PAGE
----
I belly dance.
I love it and it is a lot of fun. I love the captivating drum beats, the intricate techniques, and moving rhythmically to the music. I have been doing it for about seven years, and have done multiple performances in both my university and various venues – restaurants, festivals, etc.
However, what is belly dancing, exactly?
Belly dancing has been completely rebranded in American society. Awhile ago, I wrote a blogpost discussing the fine line between being sexy and being sexually objectified. Belly dancing has landed feet first on this line.
Belly dancing originally started as a dance done by women for other women. It is a delicate dance with very intricate techniques, and a lot of these techniques were thought to physically prepare a woman for childbirth.
Today in American society, the audience for belly dance performances has obviously expanded to include, well, everybody. I think this is great, and like the fact that anyone who wants to can enjoy and be entertained by belly dance.
However, just like almost everything else in American society, belly dancing has first and foremost become sexualized, and has become about objectifying the belly dancer.
It’s almost too perfect. The belly dancer is now an exotic commodity. She is a beauty embodying an exotic fantasy – and the audience can live through her while she is in the spotlight.
I have always considered belly dance to be like any other dance art form – along with ballet, hiphop, jazz, etc. – that just originated in the Middle East. However, I notice that belly dancers nowadays are actually considered to be not too different from nightlife entertainers (ironically also referred to as “exotic dancers”) – strippers and pole dancers – whose sole purpose is to be sexy and titillate men. I actually stopped telling people that I did belly dance after I realized it got some weird responses.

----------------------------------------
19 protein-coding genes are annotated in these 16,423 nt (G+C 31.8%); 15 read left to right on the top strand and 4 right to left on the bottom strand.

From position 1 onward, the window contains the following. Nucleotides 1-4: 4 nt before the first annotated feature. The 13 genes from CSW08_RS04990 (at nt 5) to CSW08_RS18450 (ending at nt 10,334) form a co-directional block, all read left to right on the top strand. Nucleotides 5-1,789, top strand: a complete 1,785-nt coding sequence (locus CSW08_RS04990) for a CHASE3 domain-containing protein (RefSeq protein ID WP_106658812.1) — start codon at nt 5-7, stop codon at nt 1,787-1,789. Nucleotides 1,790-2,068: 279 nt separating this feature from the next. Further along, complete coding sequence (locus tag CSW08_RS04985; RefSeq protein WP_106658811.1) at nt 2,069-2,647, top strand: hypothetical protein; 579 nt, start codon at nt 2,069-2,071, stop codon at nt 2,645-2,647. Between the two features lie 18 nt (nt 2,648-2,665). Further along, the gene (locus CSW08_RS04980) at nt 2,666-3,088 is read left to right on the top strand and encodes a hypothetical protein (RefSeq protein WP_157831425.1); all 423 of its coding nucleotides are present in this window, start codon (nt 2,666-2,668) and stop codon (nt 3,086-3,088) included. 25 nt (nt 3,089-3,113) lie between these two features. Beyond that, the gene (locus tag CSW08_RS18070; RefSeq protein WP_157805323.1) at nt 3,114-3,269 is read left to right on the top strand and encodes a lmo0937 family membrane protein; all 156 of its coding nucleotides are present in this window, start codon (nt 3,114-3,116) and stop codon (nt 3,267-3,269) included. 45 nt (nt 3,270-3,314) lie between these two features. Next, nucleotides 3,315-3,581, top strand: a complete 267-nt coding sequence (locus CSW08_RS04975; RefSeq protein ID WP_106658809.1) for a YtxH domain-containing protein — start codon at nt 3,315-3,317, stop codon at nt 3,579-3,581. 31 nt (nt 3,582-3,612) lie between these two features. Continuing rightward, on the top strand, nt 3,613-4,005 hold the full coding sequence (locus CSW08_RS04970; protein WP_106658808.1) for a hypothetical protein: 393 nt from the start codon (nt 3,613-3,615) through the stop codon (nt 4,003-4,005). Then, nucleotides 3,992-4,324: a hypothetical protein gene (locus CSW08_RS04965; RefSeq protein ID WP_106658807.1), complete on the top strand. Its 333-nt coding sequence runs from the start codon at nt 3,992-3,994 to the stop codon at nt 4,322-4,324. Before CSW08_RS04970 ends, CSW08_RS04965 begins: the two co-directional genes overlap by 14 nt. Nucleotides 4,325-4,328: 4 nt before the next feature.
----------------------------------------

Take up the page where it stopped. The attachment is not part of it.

Before I go further, I want to clarify: this post isn’t about shaming the women who do decide to become strippers, and in the same vein, the women who belly dance in it’s sexualized form. However, I do argue that these dancers function primarily as sexual objects to their viewers. I also take issue with the fact that belly dancing has been rebranded only for this purpose.
One of the most obvious ways belly dancing has been rebranded is in its costume. Almost every commercial professional belly dancer only wears a coined bra as a top.
In general, the belly dancer dresses to look sexy. On top of that, I notice that a lot of commercial belly dance performances are choreographed to be overly sensual, with the dancer mainly bringing attention to her chest and hips. Her dance is made to be seductive.
However, not all belly dance performances have to be seductive. They can just be rhythmic, fast paced, elegant, and structured. The student group I performed with in college actually carried out a radical notion – that we could perform belly dance without showing more than four inches of our midriff. Our costumes consisted of decorated tank tops, long skirts, and coin belts. We carried out choreographed performances in all its complexity – intricate steps, shimmies, undulations, belly rolls, etc. Every time, the audience stood up and cheered. We put on a great performance, and our lack of cleavage didn’t take much away from it.
So belly dancing can be sexy and seductive, but it doesn’t always have to be. I never perform in a bra-shaped top. Ever. This is because I don’t perform to be seductive or to titillate men. I don’t want to bring attention to my cleavage when I do chest shimmies. Because I know that is what they will be looking at.
Belly dancing can be separate from the sex appeal. A lot of other belly dancers I’ve spoken to seem genuinely confused and shocked by the fact that I belly dance without donning a bra. Plus, “you have the body to, so why don’t you?” Come on, guys, that’s not what it’s about! Belly dancing is about belly dancing, not being a bikini model. Now sit back, relax, and enjoy the performance.